AFI Catalog of Feature Films
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The Desert Rats
Director: Robert Wise (Dir)
Release Date:   May 1953
Premiere Information:   Los Angeles opening: 6 May 1953; New York opening: 8 May 1953
Production Date:   11 Nov--late Dec 1952
Duration (in mins):   88
Duration (in feet):   7,918
Duration (in reels):   10
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Cast:   Richard Burton (Capt. Tammy MacRoberts)  
    Robert Newton (Tom Bartlett)  
    Robert Douglas (General)  
    Torin Thatcher (Col. Barney White)  
    Chips Rafferty (Sgt. Blue Smith)  
    Charles Tingwell (Lt. Harry Carstairs)  
    Charles Davis (Pete)  
    Ben Wright (Mick)  
  and James Mason ([Field Marshal Erwin] Rommel)  
    James Lilburn (Communications man)  
    John O'Malley (Riley)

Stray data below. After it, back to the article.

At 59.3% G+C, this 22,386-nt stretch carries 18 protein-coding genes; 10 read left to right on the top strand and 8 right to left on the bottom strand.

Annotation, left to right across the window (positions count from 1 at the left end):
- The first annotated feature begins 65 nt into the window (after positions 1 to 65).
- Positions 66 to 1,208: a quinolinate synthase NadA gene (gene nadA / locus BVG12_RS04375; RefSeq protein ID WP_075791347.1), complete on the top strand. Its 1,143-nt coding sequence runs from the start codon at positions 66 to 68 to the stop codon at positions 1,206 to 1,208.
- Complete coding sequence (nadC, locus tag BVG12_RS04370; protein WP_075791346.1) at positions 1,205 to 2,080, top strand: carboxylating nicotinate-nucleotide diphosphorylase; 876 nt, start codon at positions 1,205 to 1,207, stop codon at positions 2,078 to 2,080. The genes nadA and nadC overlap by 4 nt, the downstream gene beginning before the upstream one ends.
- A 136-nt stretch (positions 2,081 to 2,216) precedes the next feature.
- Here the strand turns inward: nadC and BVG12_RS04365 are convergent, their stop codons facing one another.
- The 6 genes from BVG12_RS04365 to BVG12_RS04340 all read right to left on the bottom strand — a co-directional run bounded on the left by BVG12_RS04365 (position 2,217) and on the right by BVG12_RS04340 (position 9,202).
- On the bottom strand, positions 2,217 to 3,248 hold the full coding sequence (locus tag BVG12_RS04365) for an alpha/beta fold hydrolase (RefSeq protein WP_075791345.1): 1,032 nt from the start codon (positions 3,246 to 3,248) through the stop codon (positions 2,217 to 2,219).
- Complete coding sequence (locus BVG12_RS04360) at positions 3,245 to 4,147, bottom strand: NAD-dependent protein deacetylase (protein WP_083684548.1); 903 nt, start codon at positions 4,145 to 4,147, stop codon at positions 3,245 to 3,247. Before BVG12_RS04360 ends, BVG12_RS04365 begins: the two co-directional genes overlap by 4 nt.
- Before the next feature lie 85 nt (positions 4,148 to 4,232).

Ray Harden (Hugh)  
    John Alderson (Corporal)  
    Ashley Cowan (Corporal)  
    Richard Peel (Rusty)  
    Michael Pate (Capt. Currie)  
    Frank Pulaski (Maj. O'Rourke)  
    Charles Keane (Sgt. Donaldson)  
    Pat O'Moore (Jim)  
    Trevor Constable (Ginger)  
    Albert Taylor (Jensen)  
    John Wengraf (German doctor)  
    Arno Frey (Kramm)  
    Alfred Zeisler (Von Helmholtz)  
    Charles FitzSimons (Fire officer)  
    Noel Drayton (Captain)  
    Gilchrist Stuart (Captain)  
    Gavin Muir (Captain)  
    Gene Darrell (Aussie)  
    Art Gilmour (Aussie)  
    Nick Coster (Medic)  
    Frederick Stevens (German major)  
    Otto Reichow (Gunner)  
    Jerry Riggio (Commando)  
    Frank Chase (Commando)  
    Frederick Brune (German gunner)  
    John Blackburn (Sergeant)  
    John Fraser (Artillery man)  
    Tony Christian (German sentry)  
    Robert Boon (German lieutenant)  
    Per Skavlan (German guard)  
    Paul V. Busch (German orderly)  
    Harald Dyrenforth (Observer)  
    Lester Matthews (Foreign secretary)  
    Jack Raine (C.I.C.)  
    Clyde Morris (British communications man)  
    Arthur Brunner (German radio man)  
    Pat Aherne (English officer)  
    Peter Ortiz (Wireman)  
    Paul Cavanagh (Colonel)  
    Michael Rennie (Narrator)